We will sow ours in the middle of April (during Full Moon phase), after separating the knobs into individual cloves. The larger cloves from each knob will be planted, flat end down, just below the surface into soil rich in compost with a pH close to neutral. We usually plant our cloves 15 cm apart in rows 30 cm apart so that the canopy formed by the leaves helps to keep the mulched soil cooler. Garlic needs regular, deep watering (not a daily sprinkle) and hates competing with weeds. Green Harvest has a range of garlic for planting, and their garlic page will help you to decide which variety is best suited to your local climate and needs.
If you want to grow a small quantity of garlic from knobs purchased from your greengrocer, make sure it is Australian garlic. Imported garlic is treated with methyl bromide, a nasty gas that has been banned in Europe and may prevent cloves from growing.
Garlic takes 6 to 8 months to develop a bulb depending on the variety and climate.
True scallions (Allium fistulosum) that originated in the Far East do not form a bulb. Also known in Australia as spring onions or green onions, these onions are a versatile herb that are used as raw or cooked vegetables In some areas they are sold as shallots, however, true shallots (Allium aggregatum) form a light brown bulb. Scallions are harvested as required as they cannot be stored for long periods. Their pencil-thick stems and hollow green leaves provide a mild flavour used raw in salads, or cooked in many Asian dishes. Chinese herbalists value them for various medicinal properties.
Scallions are easy to grow in all climate zones in Australia, and can be ready to harvest in 8 – 10 weeks. Young seedlings respond well in a compost-rich soil and an application of weak, fermented manure tea watered in several days after transplanting.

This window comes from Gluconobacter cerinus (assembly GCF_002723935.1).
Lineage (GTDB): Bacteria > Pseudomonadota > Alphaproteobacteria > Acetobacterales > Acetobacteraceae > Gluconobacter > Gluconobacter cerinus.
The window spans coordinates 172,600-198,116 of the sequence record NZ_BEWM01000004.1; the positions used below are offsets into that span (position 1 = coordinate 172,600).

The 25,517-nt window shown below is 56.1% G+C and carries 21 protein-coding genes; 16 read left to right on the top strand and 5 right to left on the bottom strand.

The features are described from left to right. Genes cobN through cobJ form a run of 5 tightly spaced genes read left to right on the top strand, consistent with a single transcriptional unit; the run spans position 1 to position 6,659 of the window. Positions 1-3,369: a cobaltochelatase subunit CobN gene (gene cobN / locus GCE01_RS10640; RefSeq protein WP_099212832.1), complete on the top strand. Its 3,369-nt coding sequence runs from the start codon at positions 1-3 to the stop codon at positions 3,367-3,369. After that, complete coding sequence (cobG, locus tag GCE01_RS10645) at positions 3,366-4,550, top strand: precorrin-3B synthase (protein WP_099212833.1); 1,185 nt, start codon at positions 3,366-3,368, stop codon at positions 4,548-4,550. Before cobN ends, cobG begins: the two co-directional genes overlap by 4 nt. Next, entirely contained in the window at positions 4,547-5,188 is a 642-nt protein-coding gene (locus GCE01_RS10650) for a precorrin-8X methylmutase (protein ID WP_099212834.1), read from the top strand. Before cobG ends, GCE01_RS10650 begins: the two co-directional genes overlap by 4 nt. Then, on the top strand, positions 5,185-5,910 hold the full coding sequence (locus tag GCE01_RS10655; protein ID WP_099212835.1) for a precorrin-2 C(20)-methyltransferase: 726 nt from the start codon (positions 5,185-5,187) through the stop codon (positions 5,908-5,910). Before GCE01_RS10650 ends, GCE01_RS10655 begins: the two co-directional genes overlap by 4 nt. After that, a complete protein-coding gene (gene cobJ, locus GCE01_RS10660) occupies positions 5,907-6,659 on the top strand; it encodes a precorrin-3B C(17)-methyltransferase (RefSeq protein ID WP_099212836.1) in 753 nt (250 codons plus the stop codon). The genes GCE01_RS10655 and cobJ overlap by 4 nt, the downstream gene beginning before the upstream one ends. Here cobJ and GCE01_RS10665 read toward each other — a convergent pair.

Seed of green onions does not keep for long and seed collected for sowing next season will produce a vigorous crop as this seed will have come from plants that have adapted to your local soil and climate conditions. Leave several of your green onion plants to produce seed from their globular flower heads (umbrels).
To save seeds from your spring onions, see Spring onions – saving seed
Our ‘Brown Turkey’ tree has produced lots of lovely, sweet figs this hot, dry summer – far too many for the two of us to eat. Not wanting to waste any of these delicious fruits, I searched my recipe books for a way to use the excess figs and came across a recipe for fig and ginger conserve. With a slight variation in the method from the original recipe it produces a thick jam that is scrumptious on crackers with some Brie or tasty cheese.
FIG AND GINGER CONSERVE
1 kg ripe figs
1/2 cup orange juice
2 Tablespoons lemon juice
1 Tablespoon sweet sherry
1 1/2 Tablespoons grated fresh ginger
2 cups sugar
Gently wash figs, remove stems and chop roughly.
Combine figs, juices, sherry and ginger in a saucepan. Bring to the boil and simmer, covered, until figs are soft (about 15¬20 minutes).
Stir in sugar over simmering heat until sugar is dissolved. Bring mixture to the boil, reduce heat to simmer and stir continuously to prevent sticking until mixture is quite thick.
Transfer mixture to hot sterilised jars, and seal.
Vigorous, young strawberry plants produce the best berries. As strawberry cropping slows, plants produce long horizontal stems (runners). Along each runner a small plantlet begins to form and tiny white roots will appear at the base – see photos below. Vigorous runners can produce two or three plantlets along each runner. If you remove mulch from the area under each new plantlet and anchor plantlets to the soil surface by placing a stone on the runner on the parent side of each plantlet, you can produce many new plants for your strawberry patch. Anchoring plantlets in this way allows the crown of the plantlet to sit on the soil surface. (Strawberry crowns will rot if buried.) If your strawberry bed contains plenty of organic matter, all you need to do is give the bed a drink of seaweed extract tea to stimulate root growth and build disease resistance, and keep the soil damp. Otherwise, add a handful of mature compost to the soil surface under each plantlet. Each parent plant will provide nourishment to the new plants until they develop enough roots to grow independently.